Is your defense of free speech often met by sarcasm? If yes, you are not the only one.
But it is not always the mullah, the fundamentalist religious fanatic or the nationalist social conservative raising eyebrows when such an idea is brought up. Even apologetic liberals and educated religious moderates are at the forefront of attacking freedom of speech.
You know you have a tough battle at your hands when the lawmakers in your country protest against the right of a publication to publish something, instead of an attack on it. Or when the President of the United States sounds apologetic about the First Amendment, probably explaining his sheer helplessness to the world about this miserable part of the constitution.
It is about time that we stop acting surprised each time we see someone irked at the mention of free speech and getting bombarded with caveats in return. Actually, many of them are pretty sick of the very mention of the expression. Because this idea threatens their worldview dictated by selective morality, which they want followed by everyone.
Still, those of us who consider themselves to be proponents of this idea must not jump to judgments, and should try to understand and appreciate their predicament instead.
They are the ones carrying the heavy burden of defending precarious political positions, so it is not an easy fight. They are the ones brave enough to undertake the Herculean task of either protecting theological stances or justifying ridiculously inconsistent liberal laws that are as dangerous as the evil they are supposed to avert.
Therefore, instead of ridicule and admonishment, these brave individuals and groups deserve our applause and appreciation. Their resolve for building bridges and avoiding conflict is truly inspirational and praiseworthy.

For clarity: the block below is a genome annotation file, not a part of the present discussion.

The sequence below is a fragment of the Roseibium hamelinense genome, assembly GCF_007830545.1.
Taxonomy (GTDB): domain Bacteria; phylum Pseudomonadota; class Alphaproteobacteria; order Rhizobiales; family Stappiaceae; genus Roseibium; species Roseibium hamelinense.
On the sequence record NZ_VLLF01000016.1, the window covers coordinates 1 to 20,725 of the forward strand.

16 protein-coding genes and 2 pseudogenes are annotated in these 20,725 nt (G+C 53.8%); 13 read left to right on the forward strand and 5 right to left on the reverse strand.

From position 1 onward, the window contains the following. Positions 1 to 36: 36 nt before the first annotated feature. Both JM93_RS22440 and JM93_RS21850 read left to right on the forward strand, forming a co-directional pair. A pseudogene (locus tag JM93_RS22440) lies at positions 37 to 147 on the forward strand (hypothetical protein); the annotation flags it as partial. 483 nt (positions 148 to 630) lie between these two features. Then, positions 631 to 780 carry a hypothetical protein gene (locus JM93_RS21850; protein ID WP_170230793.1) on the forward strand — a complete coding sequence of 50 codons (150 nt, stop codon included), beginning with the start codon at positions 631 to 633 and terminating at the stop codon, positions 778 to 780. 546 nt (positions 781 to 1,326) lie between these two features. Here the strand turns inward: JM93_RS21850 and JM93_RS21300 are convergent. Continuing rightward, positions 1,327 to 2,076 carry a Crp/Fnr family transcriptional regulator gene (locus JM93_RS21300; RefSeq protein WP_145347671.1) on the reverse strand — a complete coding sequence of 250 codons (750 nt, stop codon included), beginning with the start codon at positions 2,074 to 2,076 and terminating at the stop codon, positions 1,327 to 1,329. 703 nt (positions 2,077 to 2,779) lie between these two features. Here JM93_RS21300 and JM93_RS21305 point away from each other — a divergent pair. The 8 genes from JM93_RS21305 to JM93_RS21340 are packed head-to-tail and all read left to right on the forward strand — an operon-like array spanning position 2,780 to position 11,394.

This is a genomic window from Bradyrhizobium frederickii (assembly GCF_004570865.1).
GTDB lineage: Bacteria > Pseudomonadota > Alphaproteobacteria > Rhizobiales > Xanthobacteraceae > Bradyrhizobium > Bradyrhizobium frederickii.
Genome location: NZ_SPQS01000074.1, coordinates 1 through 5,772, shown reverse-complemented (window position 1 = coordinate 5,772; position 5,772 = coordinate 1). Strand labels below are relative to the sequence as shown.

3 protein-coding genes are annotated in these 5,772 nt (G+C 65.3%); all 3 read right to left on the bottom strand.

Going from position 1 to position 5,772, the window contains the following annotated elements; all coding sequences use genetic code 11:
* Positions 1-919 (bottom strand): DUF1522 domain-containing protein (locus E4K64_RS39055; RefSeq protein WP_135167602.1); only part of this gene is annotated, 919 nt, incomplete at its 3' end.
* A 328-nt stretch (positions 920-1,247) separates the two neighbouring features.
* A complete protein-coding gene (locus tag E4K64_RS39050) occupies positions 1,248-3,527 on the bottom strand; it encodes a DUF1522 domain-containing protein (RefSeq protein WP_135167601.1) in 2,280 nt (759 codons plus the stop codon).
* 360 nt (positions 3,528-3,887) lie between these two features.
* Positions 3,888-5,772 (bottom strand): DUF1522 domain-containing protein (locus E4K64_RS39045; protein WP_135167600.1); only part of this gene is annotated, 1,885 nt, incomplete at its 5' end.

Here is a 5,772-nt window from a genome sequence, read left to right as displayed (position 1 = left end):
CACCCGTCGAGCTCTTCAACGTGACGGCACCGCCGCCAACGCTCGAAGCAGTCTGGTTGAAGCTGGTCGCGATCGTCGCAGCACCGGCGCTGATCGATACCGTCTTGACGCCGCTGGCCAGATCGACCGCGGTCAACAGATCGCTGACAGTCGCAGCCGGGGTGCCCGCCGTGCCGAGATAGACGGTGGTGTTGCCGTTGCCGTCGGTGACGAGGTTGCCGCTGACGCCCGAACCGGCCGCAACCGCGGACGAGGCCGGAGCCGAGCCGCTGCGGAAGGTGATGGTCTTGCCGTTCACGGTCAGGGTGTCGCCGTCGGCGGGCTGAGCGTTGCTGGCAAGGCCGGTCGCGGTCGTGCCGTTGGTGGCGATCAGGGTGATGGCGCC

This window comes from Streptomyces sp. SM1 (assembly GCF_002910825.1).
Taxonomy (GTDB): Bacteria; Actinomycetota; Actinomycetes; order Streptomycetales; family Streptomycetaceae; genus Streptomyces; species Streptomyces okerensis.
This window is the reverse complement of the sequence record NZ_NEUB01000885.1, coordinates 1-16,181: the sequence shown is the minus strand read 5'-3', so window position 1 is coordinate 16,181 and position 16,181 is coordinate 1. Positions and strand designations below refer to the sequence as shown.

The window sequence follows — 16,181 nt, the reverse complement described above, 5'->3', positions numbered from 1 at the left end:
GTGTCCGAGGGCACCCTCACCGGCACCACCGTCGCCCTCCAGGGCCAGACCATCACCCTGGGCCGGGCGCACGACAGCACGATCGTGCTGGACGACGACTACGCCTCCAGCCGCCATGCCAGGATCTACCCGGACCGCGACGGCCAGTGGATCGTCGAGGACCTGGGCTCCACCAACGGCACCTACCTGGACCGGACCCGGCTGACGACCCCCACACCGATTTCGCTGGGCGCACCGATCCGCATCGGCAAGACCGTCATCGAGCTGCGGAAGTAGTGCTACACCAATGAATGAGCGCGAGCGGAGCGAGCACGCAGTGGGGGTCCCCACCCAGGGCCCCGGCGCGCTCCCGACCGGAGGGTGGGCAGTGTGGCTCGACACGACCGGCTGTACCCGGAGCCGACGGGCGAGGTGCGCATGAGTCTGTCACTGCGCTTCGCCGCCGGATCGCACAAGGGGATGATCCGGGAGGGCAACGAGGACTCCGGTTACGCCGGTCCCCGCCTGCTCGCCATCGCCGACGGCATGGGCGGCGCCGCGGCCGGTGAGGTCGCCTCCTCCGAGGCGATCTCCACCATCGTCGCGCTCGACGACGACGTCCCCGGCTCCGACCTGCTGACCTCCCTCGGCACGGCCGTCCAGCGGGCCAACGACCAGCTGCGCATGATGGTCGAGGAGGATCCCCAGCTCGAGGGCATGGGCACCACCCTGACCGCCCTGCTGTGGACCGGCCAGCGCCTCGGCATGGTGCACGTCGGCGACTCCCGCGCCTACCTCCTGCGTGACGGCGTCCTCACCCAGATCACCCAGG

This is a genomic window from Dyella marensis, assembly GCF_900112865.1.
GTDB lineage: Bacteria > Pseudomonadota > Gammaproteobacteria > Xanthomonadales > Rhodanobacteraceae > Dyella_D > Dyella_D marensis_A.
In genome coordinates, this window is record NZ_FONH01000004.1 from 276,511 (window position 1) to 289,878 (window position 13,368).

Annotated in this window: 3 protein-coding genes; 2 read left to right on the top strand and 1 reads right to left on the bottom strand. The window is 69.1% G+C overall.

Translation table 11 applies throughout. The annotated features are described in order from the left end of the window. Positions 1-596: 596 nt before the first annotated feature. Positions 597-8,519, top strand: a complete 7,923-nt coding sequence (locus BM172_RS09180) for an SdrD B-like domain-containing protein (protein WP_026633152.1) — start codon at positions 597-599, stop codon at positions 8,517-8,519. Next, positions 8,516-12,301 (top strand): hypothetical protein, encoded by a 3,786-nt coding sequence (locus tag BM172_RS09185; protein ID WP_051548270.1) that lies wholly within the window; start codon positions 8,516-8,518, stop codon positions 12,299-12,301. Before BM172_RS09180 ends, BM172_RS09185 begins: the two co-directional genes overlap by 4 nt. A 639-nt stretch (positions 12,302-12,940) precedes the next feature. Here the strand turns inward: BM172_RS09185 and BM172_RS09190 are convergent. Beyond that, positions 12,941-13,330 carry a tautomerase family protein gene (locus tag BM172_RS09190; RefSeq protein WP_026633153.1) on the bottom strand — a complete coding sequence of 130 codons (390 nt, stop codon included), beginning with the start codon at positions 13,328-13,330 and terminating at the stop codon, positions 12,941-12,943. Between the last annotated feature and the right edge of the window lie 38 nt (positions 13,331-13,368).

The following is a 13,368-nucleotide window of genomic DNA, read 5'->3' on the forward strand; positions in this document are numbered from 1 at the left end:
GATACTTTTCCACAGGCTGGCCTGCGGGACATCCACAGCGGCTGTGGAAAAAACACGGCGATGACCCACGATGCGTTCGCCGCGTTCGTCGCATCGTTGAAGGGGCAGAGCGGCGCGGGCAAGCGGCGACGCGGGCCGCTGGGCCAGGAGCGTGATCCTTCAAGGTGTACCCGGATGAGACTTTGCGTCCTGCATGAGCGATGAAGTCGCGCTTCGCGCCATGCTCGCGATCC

It would not only be unfair, but criminal, if their intentions are deemed as malicious. If someone is so keen to speak ill of somebody, they should focus on their actions instead. But then again, attacking their actions in this case is necessary indeed.
Not only is it a necessity to oppose their actions, but it is a duty. Or their well-meaning zeal to establish everlasting harmony in the world might destroy its calm for good. For their phobia of the expression free speech could destroy the very cornerstone of freedom and democracy.
There is no real necessity to tolerate the preachers of protecting the liberties of intolerant theocratic and undemocratic positions. But what really is needed is to call out their cherry picking of what can and cannot be allowed, and what is and is not moral. What is really needed is to remind them that not all criticism is tantamount to bigotry and violating religious freedom. And that not all religious freedom is for the good of humanity.
So next time, don’t be surprised at all if you see someone getting offended at the idea of free speech. Just realize where they are coming from.
They just deserve your sympathy. Help them out.
To them, free speech is nothing more than a monster hiding under their bed.
They think it doesn’t really exist. But they sure are afraid of it.
The post was originally published in The Nation blogs.
Filed under: Articles, Commentary | Tagged: conservative, democracy, First Amendment, free speech, freedom, freedom of speech, liberal, monster under the bed, morality, politics, religion | Leave a comment »